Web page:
All six writers received the invitation on the same day and immediately called each other: “Are you going? Will you bring your ingredient?”
As instructed, not one writer told the other what she was requested to bring.
On Halloween night, a round iron pot sat in the center of the library conference table where the writers met once a week. Joellen splashed in two quarts of Diet Coke. Danielle measured and added a tablespoon of vinegar. Continue reading
I applaud Patty Jenkins, the director of the well-reviewed Wonder Woman movie, and her response to a question in a Time magazine interview, “Why have you banned the word cheesy?”
“When artists, who are supposed to speak freely, are afraid to be earnest and do beauty and sincerity, you’ve got a serious problem on your hands. Cheesy makes people afraid to be emotional. And I won’t have it..” Jenkins declared. (Time, 6/26/17, B. Luscombe)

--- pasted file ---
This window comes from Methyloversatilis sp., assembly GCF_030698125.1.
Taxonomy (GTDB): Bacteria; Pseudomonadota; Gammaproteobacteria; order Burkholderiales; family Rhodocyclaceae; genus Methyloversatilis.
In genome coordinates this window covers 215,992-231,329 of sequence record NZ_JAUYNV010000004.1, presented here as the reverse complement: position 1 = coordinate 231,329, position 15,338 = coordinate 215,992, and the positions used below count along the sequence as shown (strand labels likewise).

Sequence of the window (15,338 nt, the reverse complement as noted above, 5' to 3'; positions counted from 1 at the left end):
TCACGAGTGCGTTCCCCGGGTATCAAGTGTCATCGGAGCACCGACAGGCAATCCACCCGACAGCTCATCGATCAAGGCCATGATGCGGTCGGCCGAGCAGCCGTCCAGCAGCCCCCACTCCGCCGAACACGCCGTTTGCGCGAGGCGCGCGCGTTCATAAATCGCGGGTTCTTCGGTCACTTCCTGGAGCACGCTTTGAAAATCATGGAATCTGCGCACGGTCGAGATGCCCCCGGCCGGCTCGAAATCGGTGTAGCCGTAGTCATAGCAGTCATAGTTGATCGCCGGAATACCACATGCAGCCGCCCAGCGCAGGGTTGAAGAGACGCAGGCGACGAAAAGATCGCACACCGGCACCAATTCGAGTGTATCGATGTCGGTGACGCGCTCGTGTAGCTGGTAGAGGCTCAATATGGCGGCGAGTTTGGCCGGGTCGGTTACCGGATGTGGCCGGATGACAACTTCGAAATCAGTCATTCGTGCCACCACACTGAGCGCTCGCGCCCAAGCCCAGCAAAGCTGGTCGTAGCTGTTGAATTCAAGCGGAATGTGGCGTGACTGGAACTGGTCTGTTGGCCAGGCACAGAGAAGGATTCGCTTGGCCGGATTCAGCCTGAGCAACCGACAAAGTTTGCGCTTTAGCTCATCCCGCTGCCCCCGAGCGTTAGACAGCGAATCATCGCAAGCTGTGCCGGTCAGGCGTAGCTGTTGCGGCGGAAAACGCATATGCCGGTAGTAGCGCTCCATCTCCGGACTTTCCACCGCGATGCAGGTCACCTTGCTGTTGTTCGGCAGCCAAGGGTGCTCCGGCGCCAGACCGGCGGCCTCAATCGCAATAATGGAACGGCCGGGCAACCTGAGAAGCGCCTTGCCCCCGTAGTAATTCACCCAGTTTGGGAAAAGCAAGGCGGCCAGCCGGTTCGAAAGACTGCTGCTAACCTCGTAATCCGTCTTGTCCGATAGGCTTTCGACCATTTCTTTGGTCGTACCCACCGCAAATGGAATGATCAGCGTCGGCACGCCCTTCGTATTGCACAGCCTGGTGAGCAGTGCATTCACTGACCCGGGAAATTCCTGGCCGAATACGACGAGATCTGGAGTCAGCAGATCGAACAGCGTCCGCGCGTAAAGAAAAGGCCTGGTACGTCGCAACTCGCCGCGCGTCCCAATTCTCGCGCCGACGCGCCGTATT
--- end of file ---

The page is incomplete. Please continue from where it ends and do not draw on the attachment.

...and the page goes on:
I won’t either, Patty. Since when did sentimentality and heartfelt emotion become “cheesy”? Continue reading
Teaching about writing is an oxymoron.
[Oxymoron – the use of two words that contradict each other, like ‘wise fool.’]
How can I, or anyone, teach another to write?
A rocky oxymoron.
Well, that’s the point. I don’t offer a creative writing class to teach how to write, but to point out the importance of using the right words – to name things correctly – when creating a story. Even more importantly, I offer small (writing) steps that each of us can use to help our pen move.
If the pen moves, we connect.
Brain, pen, soul, body, back to pen, brain, soul equals a story worth telling.
That’s my theory, although others may debunk it. Continue reading